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The Balkans: Backsliding, Bankrupt, and Vulnerable

“It’s like 1965, but instead of listening to the Rolling Stones everyone is still playing Lili Marlene.”

This is how the Bosnian performance artist Damir Nikšić recently described the situation in his country, and much the same could be said for the rest of southeastern Europe. Last year German chancellor Angela Merkel even warned that if Europe did not resolve the migrant crisis there could be conflict in the Balkans.

While open conflict seems unlikely for now, there is much for Europe and the Balkan countries to be alarmed about well beyond Europe’s migration concerns.

For six years in a row, Freedom House’s Nations in Transit has recorded democratic backsliding in the Balkans. Transparency International’s Corruption Perceptions Index 2016 lists Albania, Bosnia-Herzegovina and Kosovo as the most corrupt countries in Europe (apart from former Soviet republics). Bosnia and Kosovo also provide more jihad volunteers per capita than any other countries in Europe. In Croatia, nostalgia for the World War II fascist Ustaša movement has reached alarming proportions, and relations between Zagreb and Belgrade are at their lowest ebb in at least a decade. In Macedonia months of anti-government demonstrations and increasing tensions between Albanians and Macedonians have led a prominent political observer to remark that “we are a country in disintegration.” In Serbia, journalists complain that there was more freedom of the media under Milošević than there is now. Over the past two years, mobs have torched government buildings in Sarajevo and Skopje, and exploding tear gas canisters are a regular feature during sessions of Kosovo’s parliament.

Why do these tensions persist and grow in southeastern Europe? Much of it can be attributed to the policies coming from Brussels and Washington. First, the assumption that the appeal of EU and NATO membership would encourage leaders in the Balkans to implement serious democratic reform has proven overly optimistic. Moreover, Western diplomats have been more focused on diminishing the Kremlin’s influence in the region rather than on encouraging democratic reform. In a recent analysis of the “NATO at any price” approach to the Balkans predominant in Washington and Brussels, Besnik Pula has pointed out that,

A new generation of autocrats has been taking over the region, sometimes with the direct complicity of overzealous American policymakers and distracted EU officials . . . Both U.S. and EU policymakers have been willing to turn a blind eye to corruption, which plagues the region’s governments, and have either downplayed or ignored the creeping rise of autocratic rulers . . . [who] are well-coached in telling Western diplomats what they want to hear, while blatantly undermining democratic principles and the rule of law at home . . . U.S. and EU policymakers need to ask themselves if oligarchs, autocrats and kleptocrats, who happen to be pro-Western, are any better than Putin—or helpful for the West’s long-term interests in the region.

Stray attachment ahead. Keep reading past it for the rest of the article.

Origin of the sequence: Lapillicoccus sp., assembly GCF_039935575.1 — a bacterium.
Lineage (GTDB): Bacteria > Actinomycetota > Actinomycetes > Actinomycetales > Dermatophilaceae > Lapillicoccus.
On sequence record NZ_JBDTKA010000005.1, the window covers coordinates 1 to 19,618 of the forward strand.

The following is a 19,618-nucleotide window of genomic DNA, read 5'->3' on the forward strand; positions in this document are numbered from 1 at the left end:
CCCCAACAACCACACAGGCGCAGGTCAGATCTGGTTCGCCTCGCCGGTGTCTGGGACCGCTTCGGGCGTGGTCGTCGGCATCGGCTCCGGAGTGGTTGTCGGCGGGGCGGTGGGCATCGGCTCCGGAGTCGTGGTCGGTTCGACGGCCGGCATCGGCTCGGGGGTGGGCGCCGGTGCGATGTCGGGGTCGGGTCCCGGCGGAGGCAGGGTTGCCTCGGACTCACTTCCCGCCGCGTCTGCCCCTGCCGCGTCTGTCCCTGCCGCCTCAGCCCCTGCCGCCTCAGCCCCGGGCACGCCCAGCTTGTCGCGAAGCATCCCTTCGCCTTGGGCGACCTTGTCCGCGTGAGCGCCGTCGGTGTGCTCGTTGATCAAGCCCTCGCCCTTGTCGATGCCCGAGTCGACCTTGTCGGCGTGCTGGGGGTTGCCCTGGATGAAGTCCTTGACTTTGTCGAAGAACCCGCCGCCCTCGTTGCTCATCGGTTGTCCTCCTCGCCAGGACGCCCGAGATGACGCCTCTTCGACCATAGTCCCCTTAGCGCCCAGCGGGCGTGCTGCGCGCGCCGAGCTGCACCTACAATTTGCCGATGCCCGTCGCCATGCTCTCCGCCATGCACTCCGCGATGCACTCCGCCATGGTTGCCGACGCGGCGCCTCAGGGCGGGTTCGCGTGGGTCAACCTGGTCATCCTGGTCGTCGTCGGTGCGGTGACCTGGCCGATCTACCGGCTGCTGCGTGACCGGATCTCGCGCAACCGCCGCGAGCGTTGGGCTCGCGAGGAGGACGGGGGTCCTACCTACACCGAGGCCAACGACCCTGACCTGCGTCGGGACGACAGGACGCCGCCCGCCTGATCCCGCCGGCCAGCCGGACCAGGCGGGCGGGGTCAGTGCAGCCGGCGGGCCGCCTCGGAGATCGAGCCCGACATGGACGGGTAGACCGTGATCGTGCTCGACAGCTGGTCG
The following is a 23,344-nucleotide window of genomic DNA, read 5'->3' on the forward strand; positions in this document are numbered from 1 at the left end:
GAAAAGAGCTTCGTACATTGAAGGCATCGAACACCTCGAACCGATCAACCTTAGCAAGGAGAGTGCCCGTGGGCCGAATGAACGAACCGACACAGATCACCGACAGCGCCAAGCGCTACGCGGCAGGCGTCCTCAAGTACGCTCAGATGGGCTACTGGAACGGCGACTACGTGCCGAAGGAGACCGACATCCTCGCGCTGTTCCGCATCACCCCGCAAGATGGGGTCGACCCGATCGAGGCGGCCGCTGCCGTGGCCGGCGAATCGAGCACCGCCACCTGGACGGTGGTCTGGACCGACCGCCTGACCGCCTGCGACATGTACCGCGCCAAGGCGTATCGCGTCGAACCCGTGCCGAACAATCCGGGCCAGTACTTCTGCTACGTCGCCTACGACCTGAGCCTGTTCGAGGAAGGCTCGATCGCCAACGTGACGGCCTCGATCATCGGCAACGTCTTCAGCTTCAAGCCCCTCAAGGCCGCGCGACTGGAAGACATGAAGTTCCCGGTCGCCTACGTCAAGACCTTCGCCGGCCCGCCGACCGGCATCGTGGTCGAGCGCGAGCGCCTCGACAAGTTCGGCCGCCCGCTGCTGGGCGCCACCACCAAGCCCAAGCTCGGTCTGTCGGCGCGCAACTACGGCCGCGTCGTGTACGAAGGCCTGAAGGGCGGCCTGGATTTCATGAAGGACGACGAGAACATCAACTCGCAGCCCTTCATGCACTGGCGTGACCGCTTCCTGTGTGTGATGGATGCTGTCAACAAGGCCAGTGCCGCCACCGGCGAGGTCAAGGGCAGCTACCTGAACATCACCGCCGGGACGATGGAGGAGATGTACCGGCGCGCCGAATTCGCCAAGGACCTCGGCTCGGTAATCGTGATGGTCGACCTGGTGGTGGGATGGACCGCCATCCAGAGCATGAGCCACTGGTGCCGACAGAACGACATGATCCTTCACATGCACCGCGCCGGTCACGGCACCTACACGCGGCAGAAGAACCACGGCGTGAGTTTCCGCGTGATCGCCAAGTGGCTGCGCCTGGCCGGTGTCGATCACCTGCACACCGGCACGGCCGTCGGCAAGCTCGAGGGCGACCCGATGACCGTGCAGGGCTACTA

Second, the international community’s diplomacy in the region, though with good intentions, has in the end revealed itself to be short-sighted in the search for quick fixes. Many of the institutions and processes the West imposed in the 1990s to promote reconciliation and foster stability have instead frozen hostilities and created weak and corrupt states now completely dependent upon the international community for subsistence and survival. With regard to reconciliation, the region is stuck in a quagmire of seemingly endless and draining international judicial proceedings. While the Nuremburg Trials lasted less than a year and the Tokyo War Crimes Tribunal lasted for two and a half, the International Criminal Tribunal for the Former Yugoslavia (ICTY) has now been in existence for more than two decades. Similarly, western supervision of post-WWII Germany ended within a decade and full sovereignty was returned to Iraq sixteen months after the 2003 invasion, but Bosnia’s international protectorate has now lasted more than twenty years.

Meanwhile, the EU accession rules are being manipulated by member states in the Balkans to prevent their neighbors from joining. Greece has blocked Macedonia’s accession efforts for over a decade, Slovenia did the same to Croatia for several years, and Croatia now seems intent on doing the same to Serbia. The problems Bosnia, Kosovo and Serbia will cause each other if their turns ever come are obvious. Concurrently, enlargement fatigue, the Greek debt crisis, the migrant crisis, and now Brexit have distracted Brussels from developing and implementing a coherent Balkan strategy.  As one exasperated regional diplomat noted about his dealings with Brussels, “The Americans make you an offer you can’t refuse. The Europeans make you an offer you can’t understand.”

Third, international economic policy towards the region has in many ways been counter-productive. Financial austerity measures imposed on Greece by creditor states and international lending institutions, as Paul Krugman has argued, have had the effect of driving down economic activity in the country, exacerbating Greece’s debt-to-GDP ration. Meanwhile, Bosnia and Kosovo have the highest youth unemployment rates in Europe—despite being the beneficiaries of some of the largest international aid programs in history—many of which, it bears noting, are driven more by the demands of Beltway lobbyists and special interests groups rather than economic logic.

Brussels and Washington need to set a new course for southeastern Europe. While EU and NATO accession for the Balkan countries are undeniably positive goals, our current strategies have taken the region’s democratization and reconciliation processes too far off course.

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